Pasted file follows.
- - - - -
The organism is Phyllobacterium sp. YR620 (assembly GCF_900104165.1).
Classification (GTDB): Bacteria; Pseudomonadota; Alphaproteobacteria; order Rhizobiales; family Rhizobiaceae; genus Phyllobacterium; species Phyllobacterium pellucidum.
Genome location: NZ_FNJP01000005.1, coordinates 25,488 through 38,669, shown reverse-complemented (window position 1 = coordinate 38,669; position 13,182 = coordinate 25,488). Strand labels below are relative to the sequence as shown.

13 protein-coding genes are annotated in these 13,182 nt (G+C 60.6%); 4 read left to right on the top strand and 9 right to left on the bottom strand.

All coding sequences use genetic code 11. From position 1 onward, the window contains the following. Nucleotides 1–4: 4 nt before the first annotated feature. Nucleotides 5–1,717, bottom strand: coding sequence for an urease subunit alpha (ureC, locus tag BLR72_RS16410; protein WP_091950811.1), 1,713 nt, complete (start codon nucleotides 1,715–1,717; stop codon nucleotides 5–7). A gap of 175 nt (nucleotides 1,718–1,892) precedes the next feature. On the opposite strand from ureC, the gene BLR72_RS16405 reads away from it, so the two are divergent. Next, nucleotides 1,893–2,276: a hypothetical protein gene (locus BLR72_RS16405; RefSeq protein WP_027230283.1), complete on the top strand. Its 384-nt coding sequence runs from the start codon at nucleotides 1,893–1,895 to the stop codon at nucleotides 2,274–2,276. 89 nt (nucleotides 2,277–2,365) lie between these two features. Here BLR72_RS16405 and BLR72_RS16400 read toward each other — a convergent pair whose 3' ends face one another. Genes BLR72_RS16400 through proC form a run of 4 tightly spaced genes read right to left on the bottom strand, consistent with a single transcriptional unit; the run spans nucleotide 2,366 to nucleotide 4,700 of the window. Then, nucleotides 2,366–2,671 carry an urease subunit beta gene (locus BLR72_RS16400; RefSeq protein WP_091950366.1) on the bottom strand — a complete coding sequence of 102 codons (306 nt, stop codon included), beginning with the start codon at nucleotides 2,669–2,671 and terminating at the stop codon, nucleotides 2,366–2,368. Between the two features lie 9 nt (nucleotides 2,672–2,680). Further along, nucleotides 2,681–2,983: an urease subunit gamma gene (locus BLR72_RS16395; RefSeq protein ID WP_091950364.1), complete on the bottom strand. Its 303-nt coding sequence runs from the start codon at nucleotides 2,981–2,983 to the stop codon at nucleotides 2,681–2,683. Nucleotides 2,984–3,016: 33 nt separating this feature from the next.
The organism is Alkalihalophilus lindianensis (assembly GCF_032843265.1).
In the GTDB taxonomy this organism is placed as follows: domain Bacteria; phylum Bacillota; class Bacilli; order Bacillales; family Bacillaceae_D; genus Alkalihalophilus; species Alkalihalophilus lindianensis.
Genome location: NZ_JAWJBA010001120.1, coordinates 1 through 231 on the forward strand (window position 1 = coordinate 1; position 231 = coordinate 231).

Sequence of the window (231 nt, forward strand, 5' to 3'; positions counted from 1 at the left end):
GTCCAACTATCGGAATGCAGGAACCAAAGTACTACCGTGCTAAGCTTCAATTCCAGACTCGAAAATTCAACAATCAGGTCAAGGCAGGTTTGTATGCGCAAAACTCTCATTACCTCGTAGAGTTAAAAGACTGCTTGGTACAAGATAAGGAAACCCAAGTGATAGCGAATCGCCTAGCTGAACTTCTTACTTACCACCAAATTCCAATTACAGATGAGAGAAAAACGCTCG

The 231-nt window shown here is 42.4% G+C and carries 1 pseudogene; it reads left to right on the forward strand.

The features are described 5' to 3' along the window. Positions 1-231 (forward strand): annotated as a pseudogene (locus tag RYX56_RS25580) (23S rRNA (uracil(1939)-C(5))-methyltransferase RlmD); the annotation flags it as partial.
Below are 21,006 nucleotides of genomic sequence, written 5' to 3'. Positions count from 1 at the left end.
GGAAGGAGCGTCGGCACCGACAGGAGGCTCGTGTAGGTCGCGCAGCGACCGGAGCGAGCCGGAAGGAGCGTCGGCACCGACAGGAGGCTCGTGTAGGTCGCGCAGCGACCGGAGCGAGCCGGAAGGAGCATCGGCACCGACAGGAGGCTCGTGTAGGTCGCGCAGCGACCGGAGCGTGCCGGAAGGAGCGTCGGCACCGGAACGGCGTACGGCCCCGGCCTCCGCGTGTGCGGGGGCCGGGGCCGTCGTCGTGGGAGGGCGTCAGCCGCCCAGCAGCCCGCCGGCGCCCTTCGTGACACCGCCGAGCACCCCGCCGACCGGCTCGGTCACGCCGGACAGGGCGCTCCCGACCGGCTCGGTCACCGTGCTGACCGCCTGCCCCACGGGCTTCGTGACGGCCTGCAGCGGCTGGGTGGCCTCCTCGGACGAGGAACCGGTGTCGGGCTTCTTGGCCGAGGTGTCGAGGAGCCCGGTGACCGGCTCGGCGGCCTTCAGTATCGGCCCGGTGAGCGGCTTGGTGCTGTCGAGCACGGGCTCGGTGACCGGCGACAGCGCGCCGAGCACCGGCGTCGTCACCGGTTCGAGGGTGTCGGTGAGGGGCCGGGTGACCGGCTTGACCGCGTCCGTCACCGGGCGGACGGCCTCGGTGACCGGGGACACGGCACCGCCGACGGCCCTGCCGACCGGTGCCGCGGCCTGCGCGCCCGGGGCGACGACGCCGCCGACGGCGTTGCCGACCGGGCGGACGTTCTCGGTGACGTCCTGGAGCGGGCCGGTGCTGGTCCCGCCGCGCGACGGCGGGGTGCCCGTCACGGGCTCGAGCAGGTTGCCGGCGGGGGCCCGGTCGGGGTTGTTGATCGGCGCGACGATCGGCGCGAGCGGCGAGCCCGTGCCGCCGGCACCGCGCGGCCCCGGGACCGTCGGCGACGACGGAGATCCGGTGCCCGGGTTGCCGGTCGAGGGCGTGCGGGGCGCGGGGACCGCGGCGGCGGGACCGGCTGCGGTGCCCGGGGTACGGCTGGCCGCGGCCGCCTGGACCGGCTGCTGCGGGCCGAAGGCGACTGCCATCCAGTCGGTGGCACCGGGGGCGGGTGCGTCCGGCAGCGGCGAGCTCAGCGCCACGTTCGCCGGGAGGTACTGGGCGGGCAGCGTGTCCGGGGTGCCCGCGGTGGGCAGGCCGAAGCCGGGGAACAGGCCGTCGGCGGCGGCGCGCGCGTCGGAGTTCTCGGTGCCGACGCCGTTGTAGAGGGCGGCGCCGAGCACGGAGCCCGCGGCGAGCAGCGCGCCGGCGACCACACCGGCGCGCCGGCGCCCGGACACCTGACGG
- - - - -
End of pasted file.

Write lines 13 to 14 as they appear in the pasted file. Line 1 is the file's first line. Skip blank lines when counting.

Below are 21,006 nucleotides of genomic sequence, written 5' to 3'. Positions count from 1 at the left end.
GGAAGGAGCGTCGGCACCGACAGGAGGCTCGTGTAGGTCGCGCAGCGACCGGAGCGAGCCGGAAGGAGCGTCGGCACCGACAGGAGGCTCGTGTAGGTCGCGCAGCGACCGGAGCGAGCCGGAAGGAGCATCGGCACCGACAGGAGGCTCGTGTAGGTCGCGCAGCGACCGGAGCGTGCCGGAAGGAGCGTCGGCACCGGAACGGCGTACGGCCCCGGCCTCCGCGTGTGCGGGGGCCGGGGCCGTCGTCGTGGGAGGGCGTCAGCCGCCCAGCAGCCCGCCGGCGCCCTTCGTGACACCGCCGAGCACCCCGCCGACCGGCTCGGTCACGCCGGACAGGGCGCTCCCGACCGGCTCGGTCACCGTGCTGACCGCCTGCCCCACGGGCTTCGTGACGGCCTGCAGCGGCTGGGTGGCCTCCTCGGACGAGGAACCGGTGTCGGGCTTCTTGGCCGAGGTGTCGAGGAGCCCGGTGACCGGCTCGGCGGCCTTCAGTATCGGCCCGGTGAGCGGCTTGGTGCTGTCGAGCACGGGCTCGGTGACCGGCGACAGCGCGCCGAGCACCGGCGTCGTCACCGGTTCGAGGGTGTCGGTGAGGGGCCGGGTGACCGGCTTGACCGCGTCCGTCACCGGGCGGACGGCCTCGGTGACCGGGGACACGGCACCGCCGACGGCCCTGCCGACCGGTGCCGCGGCCTGCGCGCCCGGGGCGACGACGCCGCCGACGGCGTTGCCGACCGGGCGGACGTTCTCGGTGACGTCCTGGAGCGGGCCGGTGCTGGTCCCGCCGCGCGACGGCGGGGTGCCCGTCACGGGCTCGAGCAGGTTGCCGGCGGGGGCCCGGTCGGGGTTGTTGATCGGCGCGACGATCGGCGCGAGCGGCGAGCCCGTGCCGCCGGCACCGCGCGGCCCCGGGACCGTCGGCGACGACGGAGATCCGGTGCCCGGGTTGCCGGTCGAGGGCGTGCGGGGCGCGGGGACCGCGGCGGCGGGACCGGCTGCGGTGCCCGGGGTACGGCTGGCCGCGGCCGCCTGGACCGGCTGCTGCGGGCCGAAGGCGACTGCCATCCAGTCGGTGGCACCGGGGGCGGGTGCGTCCGGCAGCGGCGAGCTCAGCGCCACGTTCGCCGGGAGGTACTGGGCGGGCAGCGTGTCCGGGGTGCCCGCGGTGGGCAGGCCGAAGCCGGGGAACAGGCCGTCGGCGGCGGCGCGCGCGTCGGAGTTCTCGGTGCCGACGCCGTTGTAGAGGGCGGCGCCGAGCACGGAGCCCGCGGCGAGCAGCGCGCCGGCGACCACACCGGCGCGCCGGCGCCCGGACACCTGACGG